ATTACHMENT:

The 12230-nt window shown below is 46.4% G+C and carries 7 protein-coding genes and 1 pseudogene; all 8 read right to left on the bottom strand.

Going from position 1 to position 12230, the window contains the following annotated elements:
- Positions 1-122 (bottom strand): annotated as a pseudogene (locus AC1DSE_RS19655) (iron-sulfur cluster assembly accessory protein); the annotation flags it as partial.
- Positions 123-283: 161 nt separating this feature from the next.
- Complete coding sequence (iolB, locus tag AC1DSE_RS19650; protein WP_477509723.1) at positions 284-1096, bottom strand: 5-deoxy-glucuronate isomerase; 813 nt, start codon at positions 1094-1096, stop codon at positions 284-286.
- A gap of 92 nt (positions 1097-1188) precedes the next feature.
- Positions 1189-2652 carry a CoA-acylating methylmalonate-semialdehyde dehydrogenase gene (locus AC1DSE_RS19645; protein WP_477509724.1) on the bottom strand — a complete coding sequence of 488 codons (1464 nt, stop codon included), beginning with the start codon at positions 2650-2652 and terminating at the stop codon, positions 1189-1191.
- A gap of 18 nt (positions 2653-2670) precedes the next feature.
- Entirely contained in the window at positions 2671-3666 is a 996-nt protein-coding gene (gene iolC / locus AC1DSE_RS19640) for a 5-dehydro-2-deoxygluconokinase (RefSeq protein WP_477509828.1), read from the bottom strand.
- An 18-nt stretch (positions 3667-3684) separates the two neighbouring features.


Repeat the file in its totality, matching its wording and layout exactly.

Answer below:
The 12230-nt window shown below is 46.4% G+C and carries 7 protein-coding genes and 1 pseudogene; all 8 read right to left on the bottom strand.

Going from position 1 to position 12230, the window contains the following annotated elements:
- Positions 1-122 (bottom strand): annotated as a pseudogene (locus AC1DSE_RS19655) (iron-sulfur cluster assembly accessory protein); the annotation flags it as partial.
- Positions 123-283: 161 nt separating this feature from the next.
- Complete coding sequence (iolB, locus tag AC1DSE_RS19650; protein WP_477509723.1) at positions 284-1096, bottom strand: 5-deoxy-glucuronate isomerase; 813 nt, start codon at positions 1094-1096, stop codon at positions 284-286.
- A gap of 92 nt (positions 1097-1188) precedes the next feature.
- Positions 1189-2652 carry a CoA-acylating methylmalonate-semialdehyde dehydrogenase gene (locus AC1DSE_RS19645; protein WP_477509724.1) on the bottom strand — a complete coding sequence of 488 codons (1464 nt, stop codon included), beginning with the start codon at positions 2650-2652 and terminating at the stop codon, positions 1189-1191.
- A gap of 18 nt (positions 2653-2670) precedes the next feature.
- Entirely contained in the window at positions 2671-3666 is a 996-nt protein-coding gene (gene iolC / locus AC1DSE_RS19640) for a 5-dehydro-2-deoxygluconokinase (RefSeq protein WP_477509828.1), read from the bottom strand.
- An 18-nt stretch (positions 3667-3684) separates the two neighbouring features.